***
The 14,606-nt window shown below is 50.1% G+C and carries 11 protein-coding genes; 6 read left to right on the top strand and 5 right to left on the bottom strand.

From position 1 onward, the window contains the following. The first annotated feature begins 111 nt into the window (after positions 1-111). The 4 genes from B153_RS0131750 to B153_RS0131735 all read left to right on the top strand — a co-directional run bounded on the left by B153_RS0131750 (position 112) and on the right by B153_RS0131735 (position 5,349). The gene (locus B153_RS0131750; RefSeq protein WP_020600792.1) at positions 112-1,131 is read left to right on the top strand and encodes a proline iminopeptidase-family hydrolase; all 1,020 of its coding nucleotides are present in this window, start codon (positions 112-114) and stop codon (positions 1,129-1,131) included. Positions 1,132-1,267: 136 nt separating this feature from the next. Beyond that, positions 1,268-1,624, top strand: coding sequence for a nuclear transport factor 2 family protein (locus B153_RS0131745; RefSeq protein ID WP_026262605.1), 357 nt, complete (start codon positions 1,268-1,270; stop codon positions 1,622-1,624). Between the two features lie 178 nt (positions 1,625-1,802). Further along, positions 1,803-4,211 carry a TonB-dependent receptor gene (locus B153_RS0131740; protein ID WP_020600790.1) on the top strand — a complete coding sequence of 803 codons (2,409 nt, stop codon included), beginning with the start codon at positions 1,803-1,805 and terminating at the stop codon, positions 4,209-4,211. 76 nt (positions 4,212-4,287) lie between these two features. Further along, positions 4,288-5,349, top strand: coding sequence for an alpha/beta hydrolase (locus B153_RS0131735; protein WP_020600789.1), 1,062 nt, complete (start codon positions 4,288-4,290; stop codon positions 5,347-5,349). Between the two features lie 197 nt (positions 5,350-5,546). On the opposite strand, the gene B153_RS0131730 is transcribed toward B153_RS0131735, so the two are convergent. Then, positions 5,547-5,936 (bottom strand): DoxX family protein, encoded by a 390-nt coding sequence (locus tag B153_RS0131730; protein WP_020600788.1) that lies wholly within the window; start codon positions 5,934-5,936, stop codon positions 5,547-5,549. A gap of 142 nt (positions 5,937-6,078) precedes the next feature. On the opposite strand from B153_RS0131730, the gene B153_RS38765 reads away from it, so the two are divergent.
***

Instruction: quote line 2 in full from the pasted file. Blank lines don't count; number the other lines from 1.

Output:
From position 1 onward, the window contains the following. The first annotated feature begins 111 nt into the window (after positions 1-111). The 4 genes from B153_RS0131750 to B153_RS0131735 all read left to right on the top strand — a co-directional run bounded on the left by B153_RS0131750 (position 112) and on the right by B153_RS0131735 (position 5,349). The gene (locus B153_RS0131750; RefSeq protein WP_020600792.1) at positions 112-1,131 is read left to right on the top strand and encodes a proline iminopeptidase-family hydrolase; all 1,020 of its coding nucleotides are present in this window, start codon (positions 112-114) and stop codon (positions 1,129-1,131) included. Positions 1,132-1,267: 136 nt separating this feature from the next. Beyond that, positions 1,268-1,624, top strand: coding sequence for a nuclear transport factor 2 family protein (locus B153_RS0131745; RefSeq protein ID WP_026262605.1), 357 nt, complete (start codon positions 1,268-1,270; stop codon positions 1,622-1,624). Between the two features lie 178 nt (positions 1,625-1,802). Further along, positions 1,803-4,211 carry a TonB-dependent receptor gene (locus B153_RS0131740; protein ID WP_020600790.1) on the top strand — a complete coding sequence of 803 codons (2,409 nt, stop codon included), beginning with the start codon at positions 1,803-1,805 and terminating at the stop codon, positions 4,209-4,211. 76 nt (positions 4,212-4,287) lie between these two features. Further along, positions 4,288-5,349, top strand: coding sequence for an alpha/beta hydrolase (locus B153_RS0131735; protein WP_020600789.1), 1,062 nt, complete (start codon positions 4,288-4,290; stop codon positions 5,347-5,349). Between the two features lie 197 nt (positions 5,350-5,546). On the opposite strand, the gene B153_RS0131730 is transcribed toward B153_RS0131735, so the two are convergent. Then, positions 5,547-5,936 (bottom strand): DoxX family protein, encoded by a 390-nt coding sequence (locus tag B153_RS0131730; protein WP_020600788.1) that lies wholly within the window; start codon positions 5,934-5,936, stop codon positions 5,547-5,549. A gap of 142 nt (positions 5,937-6,078) precedes the next feature. On the opposite strand from B153_RS0131730, the gene B153_RS38765 reads away from it, so the two are divergent.